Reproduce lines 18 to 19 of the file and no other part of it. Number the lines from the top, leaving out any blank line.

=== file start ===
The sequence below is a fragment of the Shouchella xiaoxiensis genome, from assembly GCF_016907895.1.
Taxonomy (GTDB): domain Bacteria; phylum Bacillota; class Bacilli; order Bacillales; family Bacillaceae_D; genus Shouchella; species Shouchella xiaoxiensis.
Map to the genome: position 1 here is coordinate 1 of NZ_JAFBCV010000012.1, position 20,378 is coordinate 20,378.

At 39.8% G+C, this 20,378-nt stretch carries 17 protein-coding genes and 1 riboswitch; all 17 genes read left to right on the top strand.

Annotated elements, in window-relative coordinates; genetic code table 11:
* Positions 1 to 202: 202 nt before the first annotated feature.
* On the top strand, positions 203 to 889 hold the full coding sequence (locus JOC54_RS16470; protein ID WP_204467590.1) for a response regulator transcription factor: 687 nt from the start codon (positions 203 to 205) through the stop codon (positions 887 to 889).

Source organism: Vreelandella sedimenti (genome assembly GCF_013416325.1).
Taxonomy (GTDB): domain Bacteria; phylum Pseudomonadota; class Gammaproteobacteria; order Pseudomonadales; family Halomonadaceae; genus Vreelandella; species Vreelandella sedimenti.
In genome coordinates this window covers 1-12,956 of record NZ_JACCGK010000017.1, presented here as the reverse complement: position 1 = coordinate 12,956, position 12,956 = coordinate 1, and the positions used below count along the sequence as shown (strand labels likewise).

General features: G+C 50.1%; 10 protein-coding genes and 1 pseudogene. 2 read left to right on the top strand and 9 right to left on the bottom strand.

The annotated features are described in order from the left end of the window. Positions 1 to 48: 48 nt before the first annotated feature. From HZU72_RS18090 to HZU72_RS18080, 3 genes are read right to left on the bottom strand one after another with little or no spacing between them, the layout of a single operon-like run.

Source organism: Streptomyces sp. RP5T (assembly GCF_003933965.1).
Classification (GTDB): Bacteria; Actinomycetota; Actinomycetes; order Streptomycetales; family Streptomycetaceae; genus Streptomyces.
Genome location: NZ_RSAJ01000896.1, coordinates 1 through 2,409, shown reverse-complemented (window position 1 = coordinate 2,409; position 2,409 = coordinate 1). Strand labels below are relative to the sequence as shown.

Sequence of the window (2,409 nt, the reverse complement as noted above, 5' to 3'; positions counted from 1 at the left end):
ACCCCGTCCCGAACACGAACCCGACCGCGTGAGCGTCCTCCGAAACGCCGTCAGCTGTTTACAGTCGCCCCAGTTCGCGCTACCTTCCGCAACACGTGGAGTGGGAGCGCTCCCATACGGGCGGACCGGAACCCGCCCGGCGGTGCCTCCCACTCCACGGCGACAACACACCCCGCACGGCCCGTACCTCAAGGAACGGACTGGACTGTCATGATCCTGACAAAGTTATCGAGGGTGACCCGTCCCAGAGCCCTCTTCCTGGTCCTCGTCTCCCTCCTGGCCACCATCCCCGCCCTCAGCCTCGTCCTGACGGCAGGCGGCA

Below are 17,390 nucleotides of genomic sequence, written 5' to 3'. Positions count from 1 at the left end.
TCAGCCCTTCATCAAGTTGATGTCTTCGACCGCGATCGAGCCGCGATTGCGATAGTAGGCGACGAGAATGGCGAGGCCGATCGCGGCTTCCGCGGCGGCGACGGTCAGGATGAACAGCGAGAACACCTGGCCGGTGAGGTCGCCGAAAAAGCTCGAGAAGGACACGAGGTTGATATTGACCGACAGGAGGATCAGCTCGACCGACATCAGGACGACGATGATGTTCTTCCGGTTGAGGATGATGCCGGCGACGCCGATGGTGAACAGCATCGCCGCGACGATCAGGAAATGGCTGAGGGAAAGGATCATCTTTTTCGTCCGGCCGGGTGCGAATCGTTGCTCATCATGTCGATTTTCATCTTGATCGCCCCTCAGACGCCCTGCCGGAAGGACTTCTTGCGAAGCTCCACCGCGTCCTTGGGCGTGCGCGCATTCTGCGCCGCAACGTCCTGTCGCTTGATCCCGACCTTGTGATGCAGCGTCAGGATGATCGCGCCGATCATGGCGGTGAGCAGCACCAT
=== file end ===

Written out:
Below are 17,390 nucleotides of genomic sequence, written 5' to 3'. Positions count from 1 at the left end.
TCAGCCCTTCATCAAGTTGATGTCTTCGACCGCGATCGAGCCGCGATTGCGATAGTAGGCGACGAGAATGGCGAGGCCGATCGCGGCTTCCGCGGCGGCGACGGTCAGGATGAACAGCGAGAACACCTGGCCGGTGAGGTCGCCGAAAAAGCTCGAGAAGGACACGAGGTTGATATTGACCGACAGGAGGATCAGCTCGACCGACATCAGGACGACGATGATGTTCTTCCGGTTGAGGATGATGCCGGCGACGCCGATGGTGAACAGCATCGCCGCGACGATCAGGAAATGGCTGAGGGAAAGGATCATCTTTTTCGTCCGGCCGGGTGCGAATCGTTGCTCATCATGTCGATTTTCATCTTGATCGCCCCTCAGACGCCCTGCCGGAAGGACTTCTTGCGAAGCTCCACCGCGTCCTTGGGCGTGCGCGCATTCTGCGCCGCAACGTCCTGTCGCTTGATCCCGACCTTGTGATGCAGCGTCAGGATGATCGCGCCGATCATGGCGGTGAGCAGCACCAT